National Golf Links of America – Played July 2017
- Rankings: Golf Digest #11, Golf Magazine #8
- Location: 149 Sebonac Inlet Road, Southampton, New York
- Year: 1911
- Original Architect: C.B. Macdonald
- Additional Work By: Seth Raynor, Perry Maxwell, and Robert Trent Jones
- Course Access: Private
- Walking Rules: Carts & Caddies Available
Score Card Information:
- Championship: 6,935 yards, Par 72 , 73.9 Rating/136 Slope
- Regular: 6,505 yards, Par 72, 71.9 Rating/130 Slope (Men’s), 77.0 Rating/142 Slope (Women’s)
- Short: 5,771 yards, Par 72, 68.1 Rating/123 Slope (Men’s), 72.7 Rating/133 Slope (Women’s)
Some days on the golf course are just better than others. This was destined to be one of those days. To say I was excited as I was driving up to NGLA would be an understatement. My heart was racing as the clubhouse and iconic windmill below came into view.
There has been a ton written on the history of National, but I will hit the highlights. The club was started by C.B. Macdonald, widely know as one of the fathers of American golf. Due to his affluence and heritage he spent time in Scotland as a young man and learned a great deal about golf architecture. Upon returning from Scotland, he wanted something more out of American golf. So he created Chicago Golf Club and was instrumental in creating the USGA. What a run. For further reading, check out Bahto’s Scotland’s Gift: Golf and Evangelist of Golf: The Story of Charles Blair Macdonald.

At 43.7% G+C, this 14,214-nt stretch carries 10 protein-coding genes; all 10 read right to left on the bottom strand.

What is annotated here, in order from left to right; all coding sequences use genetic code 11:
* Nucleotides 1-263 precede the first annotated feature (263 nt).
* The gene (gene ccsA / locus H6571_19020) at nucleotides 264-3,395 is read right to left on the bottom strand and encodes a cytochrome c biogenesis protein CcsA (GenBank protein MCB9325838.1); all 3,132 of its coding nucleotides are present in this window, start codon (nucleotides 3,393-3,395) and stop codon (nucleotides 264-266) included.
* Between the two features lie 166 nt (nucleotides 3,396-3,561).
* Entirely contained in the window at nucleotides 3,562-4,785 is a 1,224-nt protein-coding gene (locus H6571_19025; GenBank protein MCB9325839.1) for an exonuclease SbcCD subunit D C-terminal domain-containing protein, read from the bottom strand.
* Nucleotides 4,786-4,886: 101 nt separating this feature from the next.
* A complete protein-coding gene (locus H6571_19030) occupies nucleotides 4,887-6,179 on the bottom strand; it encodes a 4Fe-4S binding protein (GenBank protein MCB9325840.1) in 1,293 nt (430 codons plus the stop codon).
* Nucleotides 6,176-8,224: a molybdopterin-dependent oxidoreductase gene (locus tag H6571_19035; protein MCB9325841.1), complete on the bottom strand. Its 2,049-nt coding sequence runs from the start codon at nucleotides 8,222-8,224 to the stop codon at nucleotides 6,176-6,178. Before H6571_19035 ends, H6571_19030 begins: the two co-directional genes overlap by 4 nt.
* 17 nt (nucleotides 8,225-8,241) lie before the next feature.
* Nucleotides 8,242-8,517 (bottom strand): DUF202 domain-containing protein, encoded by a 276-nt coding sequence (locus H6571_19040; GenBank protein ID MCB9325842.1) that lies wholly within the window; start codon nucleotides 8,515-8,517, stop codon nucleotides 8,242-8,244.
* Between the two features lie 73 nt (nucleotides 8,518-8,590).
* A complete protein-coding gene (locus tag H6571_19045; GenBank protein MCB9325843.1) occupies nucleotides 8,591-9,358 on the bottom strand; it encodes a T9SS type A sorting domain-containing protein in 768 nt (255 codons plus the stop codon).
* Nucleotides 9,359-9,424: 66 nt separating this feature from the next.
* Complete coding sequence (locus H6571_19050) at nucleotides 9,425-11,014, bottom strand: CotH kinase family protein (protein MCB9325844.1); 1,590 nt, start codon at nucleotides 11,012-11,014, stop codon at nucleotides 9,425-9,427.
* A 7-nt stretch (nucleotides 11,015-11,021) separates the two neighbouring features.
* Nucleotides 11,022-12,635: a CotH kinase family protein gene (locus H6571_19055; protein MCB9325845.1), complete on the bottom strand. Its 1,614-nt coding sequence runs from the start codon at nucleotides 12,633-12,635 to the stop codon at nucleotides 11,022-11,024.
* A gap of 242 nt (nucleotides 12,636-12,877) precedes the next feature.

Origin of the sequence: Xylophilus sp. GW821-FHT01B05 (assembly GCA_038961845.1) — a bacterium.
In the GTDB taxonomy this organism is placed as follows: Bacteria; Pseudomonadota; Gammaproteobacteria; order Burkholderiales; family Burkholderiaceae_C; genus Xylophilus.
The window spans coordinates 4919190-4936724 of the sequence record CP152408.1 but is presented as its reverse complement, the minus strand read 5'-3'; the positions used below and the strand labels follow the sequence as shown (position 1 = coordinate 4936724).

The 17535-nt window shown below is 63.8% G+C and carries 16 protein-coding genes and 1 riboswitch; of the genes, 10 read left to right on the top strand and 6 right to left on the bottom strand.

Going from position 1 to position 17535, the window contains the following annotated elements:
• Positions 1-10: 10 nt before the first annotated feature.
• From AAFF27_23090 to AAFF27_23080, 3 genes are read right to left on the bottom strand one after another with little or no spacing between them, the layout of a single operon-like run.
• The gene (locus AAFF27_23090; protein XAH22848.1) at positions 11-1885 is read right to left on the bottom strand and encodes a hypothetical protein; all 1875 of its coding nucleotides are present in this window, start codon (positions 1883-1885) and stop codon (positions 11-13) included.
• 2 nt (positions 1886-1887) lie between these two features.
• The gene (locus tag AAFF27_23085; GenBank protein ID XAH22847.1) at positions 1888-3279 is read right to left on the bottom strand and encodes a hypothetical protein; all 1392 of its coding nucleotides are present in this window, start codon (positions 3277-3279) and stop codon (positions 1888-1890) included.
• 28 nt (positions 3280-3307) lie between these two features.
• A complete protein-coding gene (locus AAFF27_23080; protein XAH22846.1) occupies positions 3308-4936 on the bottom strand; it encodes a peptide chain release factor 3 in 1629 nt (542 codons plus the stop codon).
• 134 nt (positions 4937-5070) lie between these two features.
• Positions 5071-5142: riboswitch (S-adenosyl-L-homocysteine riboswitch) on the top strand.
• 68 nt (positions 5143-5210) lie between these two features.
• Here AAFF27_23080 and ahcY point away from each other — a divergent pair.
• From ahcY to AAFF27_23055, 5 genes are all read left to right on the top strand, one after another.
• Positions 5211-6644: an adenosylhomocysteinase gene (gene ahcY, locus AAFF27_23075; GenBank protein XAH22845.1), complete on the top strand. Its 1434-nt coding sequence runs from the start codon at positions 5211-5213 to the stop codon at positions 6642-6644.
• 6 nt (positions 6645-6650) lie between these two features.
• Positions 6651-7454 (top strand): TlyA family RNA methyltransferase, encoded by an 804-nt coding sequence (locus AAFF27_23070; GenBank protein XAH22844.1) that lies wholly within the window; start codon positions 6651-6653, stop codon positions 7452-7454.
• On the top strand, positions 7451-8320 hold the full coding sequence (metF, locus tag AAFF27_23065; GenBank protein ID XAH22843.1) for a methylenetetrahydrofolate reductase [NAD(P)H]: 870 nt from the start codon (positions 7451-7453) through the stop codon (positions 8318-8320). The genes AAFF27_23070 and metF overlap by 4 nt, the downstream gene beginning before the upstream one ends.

He wanted more and decided to create a course that drew inspiration from the greats of the British Isles. He settled on the land where NGLA currently sits. He designed and constructed the course with the help of Seth Raynor. Talk about a duo! The course features many famous template holes and all are named. The course is a master class in strategy and course architecture. I am privileged to have played it, even with my feeble knowledge of architecture.
I got to play this magical place through the generosity of a good friend who has helped me along on my quest. We were paired up a great member who made us feel at ease. The area it pretty sweet with Shinnecock and Sebonack next door.
Once we got into the clubhouse, we changed our shoes in the locker room. It was quite understated as was the pro shop. This is a golf club first. I can’t wait, let’s get into it! All yardages are from the regular tees. Additionally, all the holes are named.
Hole 1 – 315 yards – Par 4 – Valley
The strategy and challenge starts on the first hole. If you go too far left you will likely lose a ball in high grass. If you go along the correct line you have numerous options on club selection. The carry on the left side is much longer than the right.
Decisions will be the theme of the day. A bold line is up the left with driver over the bunkers to get to the green. Shorter shots to the right are less difficult and should yield par.
I somehow didn’t get a picture of the hole’s namesake bunker, but it is a brute. I’ll chalk it up to being so distracted by the course :). The fairway slopes toward the green that is open in front for running shots. Long is the worst miss here for sure, trust me.
This one is a tough test. It plays long and uphill. The fairway moves to the right and the bunkers/tall grass are in play.